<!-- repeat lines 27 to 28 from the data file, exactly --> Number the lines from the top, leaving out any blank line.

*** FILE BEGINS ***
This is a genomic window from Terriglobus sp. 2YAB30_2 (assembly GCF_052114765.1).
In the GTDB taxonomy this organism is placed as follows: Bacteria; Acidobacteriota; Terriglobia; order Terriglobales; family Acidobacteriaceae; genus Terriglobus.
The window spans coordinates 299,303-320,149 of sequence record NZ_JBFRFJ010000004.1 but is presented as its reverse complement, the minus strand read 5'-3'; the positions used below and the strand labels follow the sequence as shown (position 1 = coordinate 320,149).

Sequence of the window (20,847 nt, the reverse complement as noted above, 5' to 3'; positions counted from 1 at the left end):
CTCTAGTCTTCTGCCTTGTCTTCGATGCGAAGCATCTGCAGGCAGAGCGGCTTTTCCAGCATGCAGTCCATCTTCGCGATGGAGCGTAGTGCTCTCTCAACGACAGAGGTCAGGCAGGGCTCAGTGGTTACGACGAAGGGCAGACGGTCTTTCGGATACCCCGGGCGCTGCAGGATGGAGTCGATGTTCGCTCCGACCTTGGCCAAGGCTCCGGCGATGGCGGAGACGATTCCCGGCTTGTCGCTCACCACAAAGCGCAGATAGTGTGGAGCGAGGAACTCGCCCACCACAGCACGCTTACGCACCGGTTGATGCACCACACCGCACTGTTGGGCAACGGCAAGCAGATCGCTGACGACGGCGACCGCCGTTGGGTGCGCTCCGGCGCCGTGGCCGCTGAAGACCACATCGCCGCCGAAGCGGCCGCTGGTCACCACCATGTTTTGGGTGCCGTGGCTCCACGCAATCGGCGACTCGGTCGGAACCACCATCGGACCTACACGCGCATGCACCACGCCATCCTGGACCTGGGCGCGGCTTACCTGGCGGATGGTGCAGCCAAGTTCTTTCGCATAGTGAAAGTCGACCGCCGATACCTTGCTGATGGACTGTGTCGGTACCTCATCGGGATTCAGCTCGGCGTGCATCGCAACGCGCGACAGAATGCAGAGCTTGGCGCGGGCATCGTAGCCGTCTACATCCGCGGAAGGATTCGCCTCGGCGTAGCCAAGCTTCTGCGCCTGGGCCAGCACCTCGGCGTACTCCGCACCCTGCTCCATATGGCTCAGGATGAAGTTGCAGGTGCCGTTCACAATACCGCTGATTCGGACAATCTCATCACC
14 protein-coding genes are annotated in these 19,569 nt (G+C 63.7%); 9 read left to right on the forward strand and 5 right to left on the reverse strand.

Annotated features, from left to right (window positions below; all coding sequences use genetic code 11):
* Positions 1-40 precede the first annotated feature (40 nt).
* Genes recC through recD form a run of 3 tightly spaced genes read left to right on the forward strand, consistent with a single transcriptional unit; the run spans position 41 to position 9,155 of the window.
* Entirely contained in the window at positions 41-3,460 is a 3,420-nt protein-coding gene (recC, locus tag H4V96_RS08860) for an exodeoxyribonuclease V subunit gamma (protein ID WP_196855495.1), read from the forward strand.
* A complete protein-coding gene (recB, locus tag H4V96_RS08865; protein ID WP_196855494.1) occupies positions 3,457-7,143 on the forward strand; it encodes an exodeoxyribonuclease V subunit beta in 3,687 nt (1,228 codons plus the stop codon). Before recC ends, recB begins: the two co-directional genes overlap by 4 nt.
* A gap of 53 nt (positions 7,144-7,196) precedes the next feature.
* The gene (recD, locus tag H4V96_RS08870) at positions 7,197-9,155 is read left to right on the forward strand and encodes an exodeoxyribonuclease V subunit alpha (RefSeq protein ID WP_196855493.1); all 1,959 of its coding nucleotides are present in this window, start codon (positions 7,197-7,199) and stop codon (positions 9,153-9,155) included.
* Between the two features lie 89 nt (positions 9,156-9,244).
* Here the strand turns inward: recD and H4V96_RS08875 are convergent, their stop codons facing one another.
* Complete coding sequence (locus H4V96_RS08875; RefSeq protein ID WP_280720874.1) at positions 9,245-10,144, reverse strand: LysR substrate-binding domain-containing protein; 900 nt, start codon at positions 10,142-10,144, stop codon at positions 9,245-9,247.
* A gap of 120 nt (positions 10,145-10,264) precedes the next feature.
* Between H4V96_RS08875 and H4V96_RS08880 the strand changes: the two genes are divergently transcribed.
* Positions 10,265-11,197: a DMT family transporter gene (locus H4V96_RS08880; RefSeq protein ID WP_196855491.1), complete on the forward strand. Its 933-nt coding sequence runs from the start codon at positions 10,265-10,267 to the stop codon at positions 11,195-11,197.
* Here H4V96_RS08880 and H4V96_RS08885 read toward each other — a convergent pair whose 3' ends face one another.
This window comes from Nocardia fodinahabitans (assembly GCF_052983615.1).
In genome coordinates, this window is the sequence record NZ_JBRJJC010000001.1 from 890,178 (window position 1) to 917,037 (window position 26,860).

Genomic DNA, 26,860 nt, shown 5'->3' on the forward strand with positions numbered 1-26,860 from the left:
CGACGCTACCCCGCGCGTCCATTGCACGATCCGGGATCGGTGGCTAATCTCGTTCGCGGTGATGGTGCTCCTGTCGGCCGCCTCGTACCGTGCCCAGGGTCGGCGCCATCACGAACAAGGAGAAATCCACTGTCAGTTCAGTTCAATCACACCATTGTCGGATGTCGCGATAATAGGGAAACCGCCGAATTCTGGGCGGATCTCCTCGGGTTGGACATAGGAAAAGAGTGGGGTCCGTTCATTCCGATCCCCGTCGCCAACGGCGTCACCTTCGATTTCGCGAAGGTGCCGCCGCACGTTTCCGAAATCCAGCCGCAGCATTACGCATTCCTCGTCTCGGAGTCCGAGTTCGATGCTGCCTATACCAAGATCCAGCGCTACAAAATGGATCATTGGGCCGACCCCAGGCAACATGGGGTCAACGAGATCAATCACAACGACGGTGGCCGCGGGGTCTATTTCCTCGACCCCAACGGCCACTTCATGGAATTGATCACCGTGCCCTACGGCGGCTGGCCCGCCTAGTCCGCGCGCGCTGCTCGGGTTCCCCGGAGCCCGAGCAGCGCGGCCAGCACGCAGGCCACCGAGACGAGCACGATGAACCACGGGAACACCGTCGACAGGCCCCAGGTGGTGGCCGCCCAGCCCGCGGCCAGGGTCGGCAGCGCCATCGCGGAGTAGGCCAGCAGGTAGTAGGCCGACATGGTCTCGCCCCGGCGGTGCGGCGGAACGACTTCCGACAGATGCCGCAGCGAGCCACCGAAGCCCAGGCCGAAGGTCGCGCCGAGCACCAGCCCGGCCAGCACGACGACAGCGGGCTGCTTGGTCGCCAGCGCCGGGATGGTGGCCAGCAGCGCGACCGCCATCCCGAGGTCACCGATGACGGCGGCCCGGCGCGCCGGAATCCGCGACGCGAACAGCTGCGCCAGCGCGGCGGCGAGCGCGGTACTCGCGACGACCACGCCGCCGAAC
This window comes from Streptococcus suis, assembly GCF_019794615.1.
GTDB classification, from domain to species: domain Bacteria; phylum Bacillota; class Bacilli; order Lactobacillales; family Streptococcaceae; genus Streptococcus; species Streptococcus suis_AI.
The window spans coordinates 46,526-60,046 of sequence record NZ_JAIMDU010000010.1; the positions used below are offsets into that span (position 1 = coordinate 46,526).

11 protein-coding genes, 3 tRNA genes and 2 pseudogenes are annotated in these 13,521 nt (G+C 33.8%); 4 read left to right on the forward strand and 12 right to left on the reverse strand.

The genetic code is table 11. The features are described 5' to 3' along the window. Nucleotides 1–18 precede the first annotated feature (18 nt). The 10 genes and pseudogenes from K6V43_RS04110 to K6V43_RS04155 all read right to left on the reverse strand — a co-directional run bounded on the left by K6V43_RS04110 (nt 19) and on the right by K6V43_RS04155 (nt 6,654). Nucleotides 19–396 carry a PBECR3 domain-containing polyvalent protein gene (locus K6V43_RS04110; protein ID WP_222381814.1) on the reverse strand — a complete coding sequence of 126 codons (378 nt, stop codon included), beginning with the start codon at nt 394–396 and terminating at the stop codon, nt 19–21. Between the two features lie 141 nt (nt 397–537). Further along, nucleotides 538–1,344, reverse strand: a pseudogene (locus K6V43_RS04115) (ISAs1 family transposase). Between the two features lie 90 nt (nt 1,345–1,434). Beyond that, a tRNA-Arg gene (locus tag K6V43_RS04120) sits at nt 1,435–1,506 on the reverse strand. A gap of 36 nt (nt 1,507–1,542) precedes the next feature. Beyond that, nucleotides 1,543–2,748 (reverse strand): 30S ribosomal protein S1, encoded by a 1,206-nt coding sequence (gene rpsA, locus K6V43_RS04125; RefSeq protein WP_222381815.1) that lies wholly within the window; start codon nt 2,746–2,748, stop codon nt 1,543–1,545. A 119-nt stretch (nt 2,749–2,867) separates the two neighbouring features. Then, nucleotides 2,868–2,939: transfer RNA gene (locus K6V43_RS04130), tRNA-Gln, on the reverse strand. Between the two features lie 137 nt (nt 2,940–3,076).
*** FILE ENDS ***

The window spans coordinates 46,526-60,046 of sequence record NZ_JAIMDU010000010.1; the positions used below are offsets into that span (position 1 = coordinate 46,526).

11 protein-coding genes, 3 tRNA genes and 2 pseudogenes are annotated in these 13,521 nt (G+C 33.8%); 4 read left to right on the forward strand and 12 right to left on the reverse strand.